From Library Journal
Copyright 2002 Reed Business Information, Inc.
“Dick is entertaining us about reality and madness, time and death, sin and salvation. . . . We have our own homegrown Borges.” --Ursula K. LeGuin, The New Republic
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If so, the reader is left to wonder at the author's prolific turn out of highly imaginative work.
He felt that, too, his bones one by one snapping." Overall it's an enjoyable book if you somehow can disregard the incorrectness of the science behind it.
It encompasses much of science-fiction from the time period, with stronger writing, stronger ideas.
The dead are returning to life - deaders - in the least expected way: the space-time continuum has been reversed. Read morePublished 12 months ago by T. Tucker
The master of more-than-meets-the-eye pulp takes on time, relationships, and existence in this well-crafted futuristic hymn to death, religion, and the nature of love. Read morePublished 14 months ago by Garrett Zecker
I admire Phillip K. Dick's work and I have various books ans cds, but this one did not grab me, nor hold my interest. Read morePublished on March 28, 2013 by M. Manning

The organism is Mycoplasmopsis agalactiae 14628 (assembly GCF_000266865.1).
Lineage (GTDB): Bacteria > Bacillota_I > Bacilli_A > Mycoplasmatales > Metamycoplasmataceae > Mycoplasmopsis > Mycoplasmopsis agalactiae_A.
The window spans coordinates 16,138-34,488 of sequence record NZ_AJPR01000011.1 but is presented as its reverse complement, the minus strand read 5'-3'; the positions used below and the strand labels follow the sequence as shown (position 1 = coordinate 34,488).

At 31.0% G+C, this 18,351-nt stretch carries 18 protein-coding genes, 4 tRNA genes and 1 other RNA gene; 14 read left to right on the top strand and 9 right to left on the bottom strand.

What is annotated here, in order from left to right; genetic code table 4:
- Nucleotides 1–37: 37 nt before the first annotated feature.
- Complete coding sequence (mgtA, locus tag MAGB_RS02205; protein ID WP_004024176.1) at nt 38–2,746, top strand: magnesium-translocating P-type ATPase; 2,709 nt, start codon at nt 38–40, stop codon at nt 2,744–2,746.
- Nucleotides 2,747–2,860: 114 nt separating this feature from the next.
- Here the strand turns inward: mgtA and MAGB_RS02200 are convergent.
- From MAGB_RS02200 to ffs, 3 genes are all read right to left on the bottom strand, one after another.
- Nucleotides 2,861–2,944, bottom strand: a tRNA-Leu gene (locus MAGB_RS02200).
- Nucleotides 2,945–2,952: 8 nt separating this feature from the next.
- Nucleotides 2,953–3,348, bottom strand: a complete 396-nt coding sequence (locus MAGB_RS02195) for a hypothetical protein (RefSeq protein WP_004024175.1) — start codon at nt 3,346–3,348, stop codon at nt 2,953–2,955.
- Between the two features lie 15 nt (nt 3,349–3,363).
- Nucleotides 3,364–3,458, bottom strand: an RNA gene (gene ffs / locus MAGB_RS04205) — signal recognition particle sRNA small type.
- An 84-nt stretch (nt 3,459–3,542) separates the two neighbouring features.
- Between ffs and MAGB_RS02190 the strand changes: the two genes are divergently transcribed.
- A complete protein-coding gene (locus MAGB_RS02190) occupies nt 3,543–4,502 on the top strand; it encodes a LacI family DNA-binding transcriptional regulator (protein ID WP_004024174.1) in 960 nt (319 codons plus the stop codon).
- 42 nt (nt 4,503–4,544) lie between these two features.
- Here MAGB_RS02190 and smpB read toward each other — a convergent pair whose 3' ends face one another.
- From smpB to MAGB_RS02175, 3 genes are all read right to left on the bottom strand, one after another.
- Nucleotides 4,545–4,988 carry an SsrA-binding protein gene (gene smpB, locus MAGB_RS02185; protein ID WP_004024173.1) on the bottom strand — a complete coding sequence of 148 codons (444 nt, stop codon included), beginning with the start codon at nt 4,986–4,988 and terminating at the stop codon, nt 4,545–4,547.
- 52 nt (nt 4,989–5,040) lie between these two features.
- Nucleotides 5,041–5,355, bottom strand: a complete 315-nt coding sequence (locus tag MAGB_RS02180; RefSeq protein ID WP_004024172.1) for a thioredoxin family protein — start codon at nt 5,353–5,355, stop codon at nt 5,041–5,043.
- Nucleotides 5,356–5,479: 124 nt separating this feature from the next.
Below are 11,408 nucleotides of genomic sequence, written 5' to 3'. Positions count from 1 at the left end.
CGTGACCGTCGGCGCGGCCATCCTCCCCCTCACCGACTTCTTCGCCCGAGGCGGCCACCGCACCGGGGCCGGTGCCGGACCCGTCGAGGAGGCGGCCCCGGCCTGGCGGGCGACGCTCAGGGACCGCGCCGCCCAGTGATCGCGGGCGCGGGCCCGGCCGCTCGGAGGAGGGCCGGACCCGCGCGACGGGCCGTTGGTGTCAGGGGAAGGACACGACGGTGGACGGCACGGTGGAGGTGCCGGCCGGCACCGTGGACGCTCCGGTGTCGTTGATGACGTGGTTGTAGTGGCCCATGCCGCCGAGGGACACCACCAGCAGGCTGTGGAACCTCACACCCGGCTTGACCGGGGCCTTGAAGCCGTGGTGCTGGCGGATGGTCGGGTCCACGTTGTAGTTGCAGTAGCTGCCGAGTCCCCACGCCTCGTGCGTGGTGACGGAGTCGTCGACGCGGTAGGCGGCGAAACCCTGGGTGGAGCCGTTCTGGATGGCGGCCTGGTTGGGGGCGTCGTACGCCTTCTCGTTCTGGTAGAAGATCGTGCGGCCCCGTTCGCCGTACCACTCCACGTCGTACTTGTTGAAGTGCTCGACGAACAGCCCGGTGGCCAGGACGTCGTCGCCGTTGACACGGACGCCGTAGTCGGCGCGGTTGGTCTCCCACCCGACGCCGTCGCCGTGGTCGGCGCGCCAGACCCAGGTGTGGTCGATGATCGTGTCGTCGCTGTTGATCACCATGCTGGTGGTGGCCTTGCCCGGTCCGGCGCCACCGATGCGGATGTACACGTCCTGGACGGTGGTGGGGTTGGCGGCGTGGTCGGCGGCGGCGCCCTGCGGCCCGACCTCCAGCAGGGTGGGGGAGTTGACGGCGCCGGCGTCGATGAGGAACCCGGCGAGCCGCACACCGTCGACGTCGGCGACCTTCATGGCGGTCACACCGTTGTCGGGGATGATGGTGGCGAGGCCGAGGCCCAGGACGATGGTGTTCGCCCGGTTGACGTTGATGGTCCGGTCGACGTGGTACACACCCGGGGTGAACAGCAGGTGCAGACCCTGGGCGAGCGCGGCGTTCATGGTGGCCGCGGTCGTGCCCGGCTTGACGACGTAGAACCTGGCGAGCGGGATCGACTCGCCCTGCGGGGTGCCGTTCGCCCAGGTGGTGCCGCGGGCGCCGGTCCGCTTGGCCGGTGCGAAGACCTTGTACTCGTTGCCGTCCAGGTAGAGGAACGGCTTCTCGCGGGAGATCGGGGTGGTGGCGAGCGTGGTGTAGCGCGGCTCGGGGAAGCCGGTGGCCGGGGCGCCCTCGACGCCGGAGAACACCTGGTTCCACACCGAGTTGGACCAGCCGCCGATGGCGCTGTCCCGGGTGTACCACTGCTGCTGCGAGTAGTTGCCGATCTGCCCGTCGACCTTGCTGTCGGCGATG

Philip K. Dick was a true visionary, mad towards the end like many other visionaries. His books are pigeon-holed as 'Science Ficition', but I agree with the alternative genre... Read morePublished on March 4, 2013 by J. Craven
I am a sucker for wacky, non-linear time shifts, and this novel did not disappoint, despite some weaknesses. The story starts with Mrs. Tilly M. Benton, crying out from the grave. Read morePublished on January 25, 2013 by Joe Madison
This book arrived very quickly. Was completely brand new. Looked just like it would have if I had bought it at Barnes & Noble. Great.Published on January 23, 2013 by Andrew C. Hubbard
This novel is remarkable at every level. Only PKD's deft touch could allow the impossible premise of the story to persist, even to the point of satire and humour, and achieve a... Read morePublished on October 5, 2012 by Nigel Kirk
Though the premise is corny, the intrigue Dick generates is extraordinary, as usual. As fiction it's engrossing, if a bit dark and without a particularly good ending. Read morePublished on August 7, 2012 by Scott McFarland